So let's get right into it uh this is a chart finally uh this is a chart of my sweetmeats business uh I started it in two thousand four but as you'll see this chart only starts in two thousand six because I wasn't keeping track of my uh bookkeeping for the first year and a half uh because like I said I was doing this on the side I had a job at the time and I thought well this is all just bonus whatever I have in my bank account is free for me to play with and that's great uh but I don't really need to keep track of anything I wasn't serious about my business uh when I decided that I wanted to make that business my actual living I had to get serious uh so then I started in two thousand six was when I took my first book keeping class and I started actually keeping track of all this stuff um you'll see the light green is income over those eight years and then the darker green is profit uh and in comparison the prophet is not super big um the profit is you know what you're able to I work w...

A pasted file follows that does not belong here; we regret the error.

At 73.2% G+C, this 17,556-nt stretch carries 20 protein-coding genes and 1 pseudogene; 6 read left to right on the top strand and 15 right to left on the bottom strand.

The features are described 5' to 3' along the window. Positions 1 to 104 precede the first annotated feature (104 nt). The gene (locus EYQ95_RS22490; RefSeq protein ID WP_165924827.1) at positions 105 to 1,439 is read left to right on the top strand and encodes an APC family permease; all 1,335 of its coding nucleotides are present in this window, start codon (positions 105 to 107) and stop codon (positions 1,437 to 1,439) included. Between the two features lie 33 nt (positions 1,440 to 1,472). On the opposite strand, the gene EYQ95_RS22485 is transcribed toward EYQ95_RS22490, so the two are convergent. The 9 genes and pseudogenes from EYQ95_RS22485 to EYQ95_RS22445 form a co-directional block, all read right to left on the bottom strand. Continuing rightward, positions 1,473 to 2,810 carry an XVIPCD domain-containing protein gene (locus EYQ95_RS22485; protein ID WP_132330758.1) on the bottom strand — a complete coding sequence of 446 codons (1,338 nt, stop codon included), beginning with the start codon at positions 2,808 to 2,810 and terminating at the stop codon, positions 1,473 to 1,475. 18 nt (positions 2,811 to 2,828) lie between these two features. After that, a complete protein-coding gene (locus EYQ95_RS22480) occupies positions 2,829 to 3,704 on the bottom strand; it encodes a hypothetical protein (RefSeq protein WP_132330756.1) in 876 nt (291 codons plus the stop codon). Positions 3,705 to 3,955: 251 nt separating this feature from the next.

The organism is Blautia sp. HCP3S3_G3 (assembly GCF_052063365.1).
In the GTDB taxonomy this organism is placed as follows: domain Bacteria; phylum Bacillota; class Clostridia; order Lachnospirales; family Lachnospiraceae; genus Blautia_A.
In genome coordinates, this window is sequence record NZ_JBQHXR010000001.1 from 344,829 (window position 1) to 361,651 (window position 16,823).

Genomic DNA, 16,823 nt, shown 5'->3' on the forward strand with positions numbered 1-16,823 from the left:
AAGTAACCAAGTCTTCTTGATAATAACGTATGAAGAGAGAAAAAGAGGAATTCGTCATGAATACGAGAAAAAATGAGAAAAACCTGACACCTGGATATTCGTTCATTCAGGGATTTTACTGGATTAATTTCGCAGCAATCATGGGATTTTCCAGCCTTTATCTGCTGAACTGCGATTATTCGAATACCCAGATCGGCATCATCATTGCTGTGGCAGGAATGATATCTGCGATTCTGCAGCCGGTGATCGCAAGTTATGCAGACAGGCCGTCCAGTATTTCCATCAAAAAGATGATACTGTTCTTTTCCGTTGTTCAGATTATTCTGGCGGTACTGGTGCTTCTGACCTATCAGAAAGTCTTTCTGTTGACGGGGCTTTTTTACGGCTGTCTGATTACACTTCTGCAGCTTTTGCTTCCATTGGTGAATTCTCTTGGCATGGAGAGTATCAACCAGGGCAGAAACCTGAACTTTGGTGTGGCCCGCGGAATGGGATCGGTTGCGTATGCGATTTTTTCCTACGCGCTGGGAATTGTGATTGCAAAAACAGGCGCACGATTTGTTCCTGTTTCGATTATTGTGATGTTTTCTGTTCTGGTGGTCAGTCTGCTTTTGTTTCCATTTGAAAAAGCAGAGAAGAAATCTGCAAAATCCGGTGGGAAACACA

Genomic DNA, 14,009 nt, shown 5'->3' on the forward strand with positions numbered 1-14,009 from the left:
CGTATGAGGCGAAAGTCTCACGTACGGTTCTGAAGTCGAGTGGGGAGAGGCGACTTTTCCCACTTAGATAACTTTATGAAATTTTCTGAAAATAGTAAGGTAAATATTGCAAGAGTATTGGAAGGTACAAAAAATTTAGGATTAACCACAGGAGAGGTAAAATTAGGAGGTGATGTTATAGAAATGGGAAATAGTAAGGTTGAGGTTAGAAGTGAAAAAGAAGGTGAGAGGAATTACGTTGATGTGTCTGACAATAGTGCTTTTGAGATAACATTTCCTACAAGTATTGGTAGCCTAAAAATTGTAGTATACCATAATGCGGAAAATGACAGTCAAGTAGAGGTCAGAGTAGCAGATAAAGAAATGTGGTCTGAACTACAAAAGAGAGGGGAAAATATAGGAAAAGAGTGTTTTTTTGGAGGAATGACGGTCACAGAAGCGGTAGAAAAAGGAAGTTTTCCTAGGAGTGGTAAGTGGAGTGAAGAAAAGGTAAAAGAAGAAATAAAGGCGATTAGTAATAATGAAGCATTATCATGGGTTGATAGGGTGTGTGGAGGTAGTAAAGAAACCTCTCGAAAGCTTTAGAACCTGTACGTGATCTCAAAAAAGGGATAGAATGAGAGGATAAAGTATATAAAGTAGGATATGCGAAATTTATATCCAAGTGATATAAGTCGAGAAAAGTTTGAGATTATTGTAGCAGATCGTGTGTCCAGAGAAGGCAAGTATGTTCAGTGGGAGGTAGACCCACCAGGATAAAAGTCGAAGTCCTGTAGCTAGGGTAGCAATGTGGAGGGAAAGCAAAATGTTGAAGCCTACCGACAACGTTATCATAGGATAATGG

ith at the end of the day it's it's not just what you can take home to pay your personal bills with it's also the money that you have to reinvest in your business for the future and help it to grow um so when you take all of that into account like I mentioned in part one uh this worked out to about two dollars an hour in the beginning if you look in these these first couple of years this prophet here this sad little profit was getting me about two two bucks an hour so, um not the way that I wanted to be living probably not the way that any of you would like to be living um that's not even any minimum wage uh and people ask me all the time you know, well, what should my profit be the first year? What should it look like the second year? Uh and you know, to the first three years of your business it makes sense to continue investing in that business and helping it grow and your profit is not as important as later on when you want that business to become sustainable and start having things roll a little more smoothly going forward. So, uh, a situation that I see a lot is that, uh, businesses lose money especially sort of uh one person creative businesses where they're doing everything themselves they don't have to rely on a lot of initial upfront investment or um, you know, building a space or a factory or a store um very often I see the first year uh crafters are not profitable it all the second year they're about break even and then the third year they start to see some profit um but they start to see some profit they may start to see that like two dollars an hour level profit um so the big takeaway there is if you're thinking of starting a business uh you probably don't want to do what I did and have something going on the side and then immediately think to yourself well if I have this on the side and I start doing this full time then absolutely I can grow my revenue in my profit you know, hand over fist because it's all I'll be devoting my time to um you want to look at this as a nice slow steady progression um it's very rare and not necessarily good for your business to become an overnight success um it's very difficult to manage that and it's actually one of the top reasons businesses fail is because they grow too fast they don't have enough on hand they don't have enough money to work with us so you get a huge order um that you want to fulfill suddenly I don't know your your crafts get picked up by uh the new york times or they get shown on the martha stewart show or something and um suddenly you know huge stores are placing orders for hundreds or even thousands of pieces for multiple locations uh and you don't have cash in the bank to fill that like you can't even hire the people and by enough materials to fulfill that order um and then suddenly where are you? You know you've got half an order, maybe you're out of cash, you've got an unhappy customer and then it becomes kind of a sad story even though you've become suddenly very popular, so slow and steady is is the way to go, um but it means you have to prepare for that, right? Um, it means that you need to either be slowly ramping down your day job as you're ramping up your business, which I know not everybody can do not everybody has that luxury. Um if not, it means, you know, making sure that you have enough saved at the outset that you can cover your expenses, both your business and your personal expenses for those first few years, at least until things really get rolling. So let's talk a little more about different kinds of profit because we're going to track different ways of looking at profit. You've got gross profit, which is your total income every thing that you've got coming in all the money, all the revenue minus your cost of goods sold this is just if you're not taking any of your time into account, you're not taking any of your other business is business expenses into account this is your gross profit um if you're not even gross profitable you have a big problem it means that your materials and your production our outstripping uh the income that you're making from those products it means that the stuff that you're selling is way too expensive to make just bottom line uh, so you'll need to cut back on either the amount of time that it takes or, uh, the cost of your materials something and then you have net profit, which is your income minus your total expenses, so that also takes into consideration the cost of having the lights on the cost of your business cards and your website and everything that doesn't include that cost of goods sold category that category of expenses that just goes into making your products um in order for your business to actually be considered a business, it needs to have eventually some sustained profit if you don't if your business is not profitable or if it's very erratically profitable um it technically becomes a hobby or a hobby business uh here in the u s for tax purposes that has some implications. Um if you have a hobby business, you won't be able to deduct any more than you take in from that business you won't be able to offset any other income that you make if you have a side job right now um along with your craft business and your craft business especially in the first couple of years is not profitable um which is totally fine and everybody understands that including the tax authority including the irs uh those deductions khun b usedto offset the income that you make from that day job uh which is great but if you have your business for five years six years and you've only shown a profit for one or two out of those five or six years uh not only is that not great for you as a business person but the tax man will start getting suspicious as well uh because there are plenty of people who decide to declare that they have a business just to pay less on their tax is right and as I uh let you know in part one I'm not a huge fan of cheating on your taxes it's not legal so I don't recommend it for that reason but taxes also pay for things that we all need and use like buses and streetlights in schools in that sort of thing um there's a reason we have them any questions about this general notion of profit and when to turn a profit and how important it is to be profitable at what stage in your business? Well all the people just spot it on the graft your profit have gone down considerably people were curious about that we're gonna go back to that so in my personal story you can see exactly where I was in my life by this graph um let's go back to a little later but let's do it now so two thousand four I started my business uh you would see the prophet and the income be underneath this line it would be negative number um two thousand seven from two thousand six two thousand seven things ramped up considerably uh many of you will who have been doing this for a while we'll remember that around this period from about two thousand three two thousand four to two thousand seven two thousand eight was like the indie craft gold rush right at sea was started in two thousand five um this is around when all the big craft fairs got started the bazaar bizarre renegade um all the ones that you know have multiple locations now around the country uh this is when I was going to craft fairs and selling out halfway through the first day people would even by my misprints and like stuff I hadn't finished making I mean, it was crazy it was nuts what people were shelling out their money for um this was pre recession so everyone had lots of disposable income and like indy craft was just the whole world of it was so trendy and so exciting for so many people uh it was, you know, a whole boom town thing um two thousand and I so I quit my day job in two thousand and seven and then really ramp things up up through two thousand nine um spent a lot more time on my business started uh actually doing my bookkeeping and trying to figure some things out there uh and then you know, right around here is where the bottom fell out for a lot of people um in my household, my husband I lost a lot of clients, a lot of of consulting clients so in order to keep things, uh, really even in predictable because my business was not even in predictable or that profitable yet um in two thousand ten, I went back and got a part time day job so that I could do that for half the week and make sure I was covering my expenses and then spend the other half the week uh, on my crafting business. Um and then the sweetmeats sort of reached the end of their life as a trend. Um, so many of you, I'm sure have been cognizant of trends in the craft industry. There was the whole life portlandia joke put a bird on it where everything in the beginning had a bird on it. Um now I think it's put a moustache on it, right? Even that has sort of fallen away um that's sort of over um I was making these plush meets before there was a meet trend but then the whole bacon thing started and so of course I added a bacon to my line because why wouldn't you uh and then I started to see that this was becoming a really big popular thing and I thought ok, once a trend hits mainstream like that's it that's the death knell this is going to start going the way of the dinosaur pretty soon um so I decided to limit at that point the amount of the sweet meats that I was making and selling um and I using my bookkeeping was able to figure out you know, if I expect sales of these things to decline whatever it was say thirty percent a year from this you know, apex like this is the bacon trend is hugely popular right now it's probably not going to get any better than this for these sweetmeats let's assume thirty percent less interest over the year how many of these joining to have in stock then too sell out of them and not have a bunch sitting you know, in storage somewhere while still not running out too soon? And so that was something really useful that I was able to take away from the bookkeeping to see well, okay in you know, two thousand nine, two thousand ten this is how many I sold during those years, um, this is how many I have left an inventory. Um, this is how many I will need to buy of each one of my items in order to fill that out for the remainder of time, for my business. Um, and I actually it worked. I did a really good job I managed to sell out of all of those sweet meats by twenty thirteen. Um, all at roughly the same time, I had seven different styles at that point. Um, and I mention, sell them all out at about the same time, and people will still occasionally seo, can I buy one of those hands? Can I buy a steak? Whatever, and no, I don't have them anymore. I close that business down because I saw that, you know, even with a lot of marketing efforts, even with a lot of work on my part, it just wasn't ever really going to take off again because that trend had appeared and then sort of dissipated. Um, so I occasionally get requests still for the meats, but I know that we're I selling them today. I'd be right back down to this level and that's not worth my time, that's not how I want to spend my time, uh, and frankly, there's you know new things that I want to try did those meats for eight years I want to make something else s so I've been doing a lot of um so I have that other line that I showed yesterday for the product packaging example um where I'm now really doing wholesale on lee I mean, I have them up in my etsy shop but other than that that's it I haven't set up you know, a retail web site where people can come and place orders because like I said that that retail bookkeeping takes a lot of time and that was something that I decided I didn't want to spend my time on based on the amount of extra money it was getting me um I sell things wholesale now even though the wholesale prices half the retail price and then my distributor who does the warehousing in shipping um takes twenty percent off of that so I'm making a lot less profit on each piece, but if I'm accounting for my time at fifty seven dollars an hour um I'm actually coming out ahead because I'm not spending all of that time doing the bookkeeping in the tracking I'm not doing the packing and the shipping I'm not doing the customer service associated with sending those selling those orders I'm not doing the website maintenance um so when you add it all up and look at it together I was able to tell for sure by the numbers that wholesale was the better way for me to go with that line um and then in order to do other things that I wanted to do I started doing some sort of service crafting a sort of doing a lot of props for books and magazines shoots and television and doing just singular craft pieces that I could sell you know for hundreds or thousands of dollars uh two one client one time and not have to worry about producing you know, hundreds or thousands of the same thing and selling them to individual people um so that was the way that my business evolved as faras how I could continue to make a sustainable profit and also do what I wanted to do um but it's it's nice to be able to see just on this chart like what happened to sweetmeats like you can see you know, bacon trend appears in india craft world bacon trend goes global and then sort of falls off from their great um so there will always be forces outside of your business that you can't control like all of a sudden people are talking about but you happen to make meat shaped pillows and all of a sudden bacon becomes up thing like the thing um and so you can take advantage of that for a little while while it happens but then it has this other diminishing returns effect so outside influences are always going to affect your business um but if you know where you stand as far as your business, you can make decisions uh in regards to that that ultimately get you the best return and help you teo get the most profit while you can and, you know, seeing this trend sort of hit and then go national and knowing okay, I've got probably a couple of years until this dies out completely gives you a little bit of runway to decide what you want to do next and how you want to attack the situation. That was a really good question I'm so glad that that was brought I mean, something curious, mr great explanations. Yeah, no, I mean it's it's great. And a lot of people think that you know, your chart should start here and then go up forever. Um, that's not necessarily true, especially if you have different lines or different business is your business can change and evolve all the time based on what you want to do. And it's it's not, uh you don't need to start a business and then, you know, keep it running forever until you retire it's perfectly fine to close down a business, even if it's profitable when it's not satisfying the needs that you have any more um it's perfectly reasonable to turn it into something else it's perfectly reasonable to go back to the workforce on a part time or even a full time basis if it's something that you want to do or if your business is not making you um the money that you want fast enough for the goals that you have um it's perfectly reasonable to say you know what I want to buy a house and want to have a kid and I can't do that on this income I'm gonna go back into the workforce for you know, the next four or five years and then I'll go back to this later I'll keep it as a side project for the time being and then go back to it full time a few years from now um I think a lot of people feel like you know you're a failure at business if you you know don't start a business get profitable and then maintain that and grow indefinitely for the rest of your you know, working life it's totally fine I'm going to tell you this right now it's fine to not keep your business forever you keep it as long as it works for you um and as long as its current incarnation works for you I think as creative people most of us would not be satisfied doing the same kind of thing for the next twenty, thirty, forty, fifty years right um we're naturally a little bit restless and we want to explore new things and we constantly learning and so it's perfectly fine to change from a product business to a service based business to go from a full time business to a part time business or to keep it as a hobby for a little while some people burn out uh when they're doing their crafts for, um for profit and they start to sort of lose why they started making things in the first place so it's perfectly perfectly fine to go back to work even in a totally different field a non creative field too to recharge and re juice too, you know, allow yourself to have that time to make things without worrying about whether they're profitable. Um that is one hundred percent okay, you know, if you need time to explore what it is that you actually want to do and actually want to make um and you find that you can't do that while you're also running your own business because running your own business is hard, it is even if you have your bookkeeping in place and you know where everything is going to and coming from it's still really tough it's a tough job to be the boss of your own business you're you know, on call all the time typically business no small business owners worked longer and harder ours then people who have regular jobs um so if you find that you're burning out it's perfectly fine to supplement your income with something else so that you can just relax, recharge, take a breath, start crafting for fun again, not worrying about making enough by a certain amount of time. Um and, you know, get things, get things back where they are because we only get one life, right? Got a limited time on this planet? We should spend it ideally as much of it, uh in ways that fulfill us and, uh, make us happy as possible. So bookkeeping is how to get your business to that point. But if you find that it's not working for you it's fine to step back for a while or even forever, um I'm not here to evangelize that everyone should have a craft business and that that should be your full time living always and forever. Um, everybody can do it in whatever way it makes them happy. Uh, so let's, keep going. Uh, we've covered these profit notions and, uh, profit versus hobby businesses and we'll go backto hobby business is a little later when we talk about pricing because a lot of folks who run a hobby business uh and you know, they probably don't do bookkeeping and they probably don't uh, try and deduct anything on their taxes, which is one hundred percent fine. Also, and totally reasonable. Um, it's absolutely fine to sell your craft just to sustain your hobby. Um, but we'll talk about what happens when people price that way. When people price at cost, just to reimburse themselves the cost of materials. They continue making the things that they like to as a hobby.